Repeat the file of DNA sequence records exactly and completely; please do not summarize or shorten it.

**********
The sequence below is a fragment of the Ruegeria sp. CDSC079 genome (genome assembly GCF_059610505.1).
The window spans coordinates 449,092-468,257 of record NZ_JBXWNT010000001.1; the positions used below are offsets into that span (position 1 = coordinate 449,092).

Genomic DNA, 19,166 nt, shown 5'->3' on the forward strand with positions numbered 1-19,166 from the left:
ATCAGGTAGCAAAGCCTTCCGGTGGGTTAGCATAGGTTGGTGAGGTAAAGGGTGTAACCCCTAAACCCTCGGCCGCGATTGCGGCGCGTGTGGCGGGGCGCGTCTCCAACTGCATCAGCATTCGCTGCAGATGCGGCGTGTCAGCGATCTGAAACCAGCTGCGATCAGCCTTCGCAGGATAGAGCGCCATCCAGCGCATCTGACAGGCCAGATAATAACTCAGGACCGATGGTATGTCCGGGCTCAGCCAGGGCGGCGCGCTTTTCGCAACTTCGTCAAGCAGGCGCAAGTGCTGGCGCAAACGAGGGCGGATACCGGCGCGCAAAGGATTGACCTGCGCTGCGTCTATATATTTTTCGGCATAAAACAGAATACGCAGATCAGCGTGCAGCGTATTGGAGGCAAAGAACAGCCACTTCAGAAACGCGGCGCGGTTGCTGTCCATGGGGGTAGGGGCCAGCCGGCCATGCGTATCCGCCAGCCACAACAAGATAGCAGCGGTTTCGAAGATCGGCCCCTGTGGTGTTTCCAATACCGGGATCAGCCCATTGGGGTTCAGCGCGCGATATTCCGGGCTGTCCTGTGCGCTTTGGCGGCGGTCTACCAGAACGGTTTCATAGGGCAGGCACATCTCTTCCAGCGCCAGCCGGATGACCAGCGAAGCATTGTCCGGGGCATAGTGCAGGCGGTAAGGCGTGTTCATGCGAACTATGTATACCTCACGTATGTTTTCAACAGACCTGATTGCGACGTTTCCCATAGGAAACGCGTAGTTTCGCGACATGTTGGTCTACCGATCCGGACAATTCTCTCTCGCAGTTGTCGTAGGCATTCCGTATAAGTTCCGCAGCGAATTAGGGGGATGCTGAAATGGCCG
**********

The sequence below is a fragment of the Ruegeria sp. CDSC079 genome (genome assembly GCF_059610505.1).
The window spans coordinates 449,092-468,257 of record NZ_JBXWNT010000001.1; the positions used below are offsets into that span (position 1 = coordinate 449,092).

Genomic DNA, 19,166 nt, shown 5'->3' on the forward strand with positions numbered 1-19,166 from the left:
ATCAGGTAGCAAAGCCTTCCGGTGGGTTAGCATAGGTTGGTGAGGTAAAGGGTGTAACCCCTAAACCCTCGGCCGCGATTGCGGCGCGTGTGGCGGGGCGCGTCTCCAACTGCATCAGCATTCGCTGCAGATGCGGCGTGTCAGCGATCTGAAACCAGCTGCGATCAGCCTTCGCAGGATAGAGCGCCATCCAGCGCATCTGACAGGCCAGATAATAACTCAGGACCGATGGTATGTCCGGGCTCAGCCAGGGCGGCGCGCTTTTCGCAACTTCGTCAAGCAGGCGCAAGTGCTGGCGCAAACGAGGGCGGATACCGGCGCGCAAAGGATTGACCTGCGCTGCGTCTATATATTTTTCGGCATAAAACAGAATACGCAGATCAGCGTGCAGCGTATTGGAGGCAAAGAACAGCCACTTCAGAAACGCGGCGCGGTTGCTGTCCATGGGGGTAGGGGCCAGCCGGCCATGCGTATCCGCCAGCCACAACAAGATAGCAGCGGTTTCGAAGATCGGCCCCTGTGGTGTTTCCAATACCGGGATCAGCCCATTGGGGTTCAGCGCGCGATATTCCGGGCTGTCCTGTGCGCTTTGGCGGCGGTCTACCAGAACGGTTTCATAGGGCAGGCACATCTCTTCCAGCGCCAGCCGGATGACCAGCGAAGCATTGTCCGGGGCATAGTGCAGGCGGTAAGGCGTGTTCATGCGAACTATGTATACCTCACGTATGTTTTCAACAGACCTGATTGCGACGTTTCCCATAGGAAACGCGTAGTTTCGCGACATGTTGGTCTACCGATCCGGACAATTCTCTCTCGCAGTTGTCGTAGGCATTCCGTATAAGTTCCGCAGCGAATTAGGGGGATGCTGAAATGGCCG